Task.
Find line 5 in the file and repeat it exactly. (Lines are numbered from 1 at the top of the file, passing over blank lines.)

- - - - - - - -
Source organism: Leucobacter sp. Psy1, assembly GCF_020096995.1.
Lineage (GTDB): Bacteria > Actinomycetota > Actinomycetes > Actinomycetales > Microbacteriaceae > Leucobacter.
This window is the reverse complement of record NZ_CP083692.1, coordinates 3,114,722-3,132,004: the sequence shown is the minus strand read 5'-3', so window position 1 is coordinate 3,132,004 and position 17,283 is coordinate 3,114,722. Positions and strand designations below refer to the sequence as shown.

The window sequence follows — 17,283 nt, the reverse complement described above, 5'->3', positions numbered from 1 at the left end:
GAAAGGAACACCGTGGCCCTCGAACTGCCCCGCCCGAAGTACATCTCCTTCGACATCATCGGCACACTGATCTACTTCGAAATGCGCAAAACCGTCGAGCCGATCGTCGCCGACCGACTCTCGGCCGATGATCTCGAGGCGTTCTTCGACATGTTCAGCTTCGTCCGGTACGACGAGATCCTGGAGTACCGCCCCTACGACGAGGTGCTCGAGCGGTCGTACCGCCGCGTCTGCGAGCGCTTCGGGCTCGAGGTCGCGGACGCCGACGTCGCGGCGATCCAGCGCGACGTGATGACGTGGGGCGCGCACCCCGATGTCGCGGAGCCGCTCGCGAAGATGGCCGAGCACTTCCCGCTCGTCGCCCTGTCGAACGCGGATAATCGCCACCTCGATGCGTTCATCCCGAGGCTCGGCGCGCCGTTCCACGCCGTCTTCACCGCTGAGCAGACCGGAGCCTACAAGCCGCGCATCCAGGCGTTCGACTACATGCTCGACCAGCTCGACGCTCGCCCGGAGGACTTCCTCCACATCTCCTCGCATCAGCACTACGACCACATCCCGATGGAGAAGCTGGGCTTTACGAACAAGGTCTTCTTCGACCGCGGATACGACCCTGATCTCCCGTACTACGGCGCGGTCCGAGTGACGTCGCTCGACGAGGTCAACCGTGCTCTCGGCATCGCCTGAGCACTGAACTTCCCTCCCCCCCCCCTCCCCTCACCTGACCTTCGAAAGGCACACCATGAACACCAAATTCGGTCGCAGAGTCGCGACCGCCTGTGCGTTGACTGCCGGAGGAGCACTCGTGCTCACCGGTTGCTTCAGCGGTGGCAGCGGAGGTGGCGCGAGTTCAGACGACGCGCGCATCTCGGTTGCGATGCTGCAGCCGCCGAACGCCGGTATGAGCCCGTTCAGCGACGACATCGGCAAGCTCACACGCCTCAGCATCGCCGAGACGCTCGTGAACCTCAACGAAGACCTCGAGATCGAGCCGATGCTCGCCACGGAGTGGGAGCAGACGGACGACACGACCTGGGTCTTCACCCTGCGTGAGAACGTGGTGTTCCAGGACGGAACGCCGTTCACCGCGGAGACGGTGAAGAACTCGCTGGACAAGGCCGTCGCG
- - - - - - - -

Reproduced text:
GAAAGGAACACCGTGGCCCTCGAACTGCCCCGCCCGAAGTACATCTCCTTCGACATCATCGGCACACTGATCTACTTCGAAATGCGCAAAACCGTCGAGCCGATCGTCGCCGACCGACTCTCGGCCGATGATCTCGAGGCGTTCTTCGACATGTTCAGCTTCGTCCGGTACGACGAGATCCTGGAGTACCGCCCCTACGACGAGGTGCTCGAGCGGTCGTACCGCCGCGTCTGCGAGCGCTTCGGGCTCGAGGTCGCGGACGCCGACGTCGCGGCGATCCAGCGCGACGTGATGACGTGGGGCGCGCACCCCGATGTCGCGGAGCCGCTCGCGAAGATGGCCGAGCACTTCCCGCTCGTCGCCCTGTCGAACGCGGATAATCGCCACCTCGATGCGTTCATCCCGAGGCTCGGCGCGCCGTTCCACGCCGTCTTCACCGCTGAGCAGACCGGAGCCTACAAGCCGCGCATCCAGGCGTTCGACTACATGCTCGACCAGCTCGACGCTCGCCCGGAGGACTTCCTCCACATCTCCTCGCATCAGCACTACGACCACATCCCGATGGAGAAGCTGGGCTTTACGAACAAGGTCTTCTTCGACCGCGGATACGACCCTGATCTCCCGTACTACGGCGCGGTCCGAGTGACGTCGCTCGACGAGGTCAACCGTGCTCTCGGCATCGCCTGAGCACTGAACTTCCCTCCCCCCCCCCTCCCCTCACCTGACCTTCGAAAGGCACACCATGAACACCAAATTCGGTCGCAGAGTCGCGACCGCCTGTGCGTTGACTGCCGGAGGAGCACTCGTGCTCACCGGTTGCTTCAGCGGTGGCAGCGGAGGTGGCGCGAGTTCAGACGACGCGCGCATCTCGGTTGCGATGCTGCAGCCGCCGAACGCCGGTATGAGCCCGTTCAGCGACGACATCGGCAAGCTCACACGCCTCAGCATCGCCGAGACGCTCGTGAACCTCAACGAAGACCTCGAGATCGAGCCGATGCTCGCCACGGAGTGGGAGCAGACGGACGACACGACCTGGGTCTTCACCCTGCGTGAGAACGTGGTGTTCCAGGACGGAACGCCGTTCACCGCGGAGACGGTGAAGAACTCGCTGGACAAGGCCGTCGCG